5 Tips For Working With Cloud Service Providers4:00 PM EST Fri. Nov. 16, 2012
As a broker of cloud services, a solution provider evaluating a hosting partner has to consider what's best not only for his client but also for his business.
It's up to the solution provider to make sure the arrangement works. "If I'm not working in my customer's best interest, it's not going to work for me," advises Paul Clifford, founder and president of the Davenport Group, a Dell partner.
Therefore, finding a cloud services provider that works for all parties is essential. Read on and learn some tips from solution providers for finding the right cloud partner
For a closer look at how solution providers can take advantage of opportunities in the cloud, see a preview of CRN's special report on how to succeed in the cloud, available Monday exclusively on the CRN Tech News app.
Solution providers first need to calculate how much money they can make, and as cloud services are based on recurring revenue rather than periodic hardware sales, the process is more complicated than in the past.
"How much money can we make?" asked Chris Pyle, CEO and president of Champion Solutions, a Microsoft partner.
"If the customer is going to spend $100,000 a year for a cloud solution, and if I can still make a realistic number, it becomes a transaction," said Clifford. "It depends on whether I can make a margin that's appropriate."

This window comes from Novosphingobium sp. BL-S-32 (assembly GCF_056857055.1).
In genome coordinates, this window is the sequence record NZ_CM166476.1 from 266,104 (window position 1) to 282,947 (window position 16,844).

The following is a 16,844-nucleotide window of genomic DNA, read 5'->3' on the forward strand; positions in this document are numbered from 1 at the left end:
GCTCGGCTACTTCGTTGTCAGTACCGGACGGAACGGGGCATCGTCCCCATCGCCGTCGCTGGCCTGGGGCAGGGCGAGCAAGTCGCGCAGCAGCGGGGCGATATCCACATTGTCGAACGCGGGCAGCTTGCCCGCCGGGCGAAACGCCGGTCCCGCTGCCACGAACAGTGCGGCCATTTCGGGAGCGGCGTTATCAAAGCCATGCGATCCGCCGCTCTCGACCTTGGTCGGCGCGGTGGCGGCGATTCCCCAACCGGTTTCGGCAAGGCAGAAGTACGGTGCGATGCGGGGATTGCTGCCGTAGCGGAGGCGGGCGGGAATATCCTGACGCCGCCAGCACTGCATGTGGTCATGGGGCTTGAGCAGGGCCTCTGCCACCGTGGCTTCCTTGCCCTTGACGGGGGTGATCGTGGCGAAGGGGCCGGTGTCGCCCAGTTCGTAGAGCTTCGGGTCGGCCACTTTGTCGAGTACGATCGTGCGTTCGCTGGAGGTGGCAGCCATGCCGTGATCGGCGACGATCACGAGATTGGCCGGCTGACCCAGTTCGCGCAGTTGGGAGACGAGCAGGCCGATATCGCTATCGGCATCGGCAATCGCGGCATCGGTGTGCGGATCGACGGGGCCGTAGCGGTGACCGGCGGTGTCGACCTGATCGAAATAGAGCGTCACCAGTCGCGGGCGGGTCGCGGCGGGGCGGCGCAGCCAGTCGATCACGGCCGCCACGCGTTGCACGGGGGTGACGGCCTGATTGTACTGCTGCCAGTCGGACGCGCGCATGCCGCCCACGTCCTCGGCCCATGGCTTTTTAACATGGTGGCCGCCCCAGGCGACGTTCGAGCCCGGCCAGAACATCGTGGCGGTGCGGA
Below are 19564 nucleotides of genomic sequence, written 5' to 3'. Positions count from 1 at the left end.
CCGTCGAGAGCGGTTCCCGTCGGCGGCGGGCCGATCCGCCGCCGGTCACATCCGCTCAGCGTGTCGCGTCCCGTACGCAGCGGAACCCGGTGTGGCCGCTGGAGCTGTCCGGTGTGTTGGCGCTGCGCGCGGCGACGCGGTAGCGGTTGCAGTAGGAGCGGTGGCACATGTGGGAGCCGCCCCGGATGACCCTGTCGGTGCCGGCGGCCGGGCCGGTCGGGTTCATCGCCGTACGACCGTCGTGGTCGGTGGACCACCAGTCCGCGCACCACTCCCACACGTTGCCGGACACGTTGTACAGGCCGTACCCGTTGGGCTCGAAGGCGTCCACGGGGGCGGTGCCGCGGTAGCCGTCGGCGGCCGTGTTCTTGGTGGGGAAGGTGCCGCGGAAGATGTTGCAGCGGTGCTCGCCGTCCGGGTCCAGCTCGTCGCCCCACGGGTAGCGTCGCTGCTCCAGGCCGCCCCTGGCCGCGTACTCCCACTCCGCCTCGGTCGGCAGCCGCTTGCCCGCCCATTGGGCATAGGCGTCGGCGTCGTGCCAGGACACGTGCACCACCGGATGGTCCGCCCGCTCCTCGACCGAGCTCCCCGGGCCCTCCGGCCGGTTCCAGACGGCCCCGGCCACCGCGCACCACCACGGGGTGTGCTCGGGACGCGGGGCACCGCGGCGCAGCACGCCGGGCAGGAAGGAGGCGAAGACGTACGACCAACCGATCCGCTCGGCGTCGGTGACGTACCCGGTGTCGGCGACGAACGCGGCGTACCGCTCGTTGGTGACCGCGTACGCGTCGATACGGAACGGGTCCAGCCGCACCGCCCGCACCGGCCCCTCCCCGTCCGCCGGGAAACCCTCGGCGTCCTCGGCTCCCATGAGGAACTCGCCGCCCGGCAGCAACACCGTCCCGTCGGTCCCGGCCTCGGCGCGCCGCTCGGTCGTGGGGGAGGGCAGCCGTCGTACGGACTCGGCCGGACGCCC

Solution providers should investigate the cloud provider's experience and make sure the service is well tested.
"How many times have they done this before?" asked David Hoff, founder and CTO of Cloud Sherpas, a Google Apps and Salesforce.com integrator. "Public cloud solutions like Google, Salesforce and Workday are tested solutions and have large installation bases. Since they are multitenant, the migration experience is largely the same for each customer that is on-boarded. The cloud service provider should have consistent methodology that includes both the technical and training/change management needs of the migration process."
In negotiating contracts with cloud service providers, it's essential they can provide what they promise.
"What is the level of support?" asked Patrick Monahan, president and owner of Iron Cove Solutions, a Microsoft, Google Apps, and Zetta partner. "You have to do a proper assessment before you deploy. You have to assess your network. Is it [the cloud service] going to tie into your network?"
Do you think you can get along with the provider and will it let you do what you need to do for your business?
"The ability to private label the solution is important," said Allen Falcon, CEO of Cumulus Global, formerly Horizon Info Services, a Google Apps integrator. "They are just the cloud provider, but you put your name on it and it's your product.
"Also, they can't sell around you," Falcon added. "The cloud landlord can't start contacting your client without your approval all the time."
Solution providers should look a few years ahead and consider how the cloud provider will fit if the client's business grows.
"Understand what the requirements look like long-term," said Cumulus Global's Falcon. "There is a lot of focus on margin, but how will you feel two years from now?"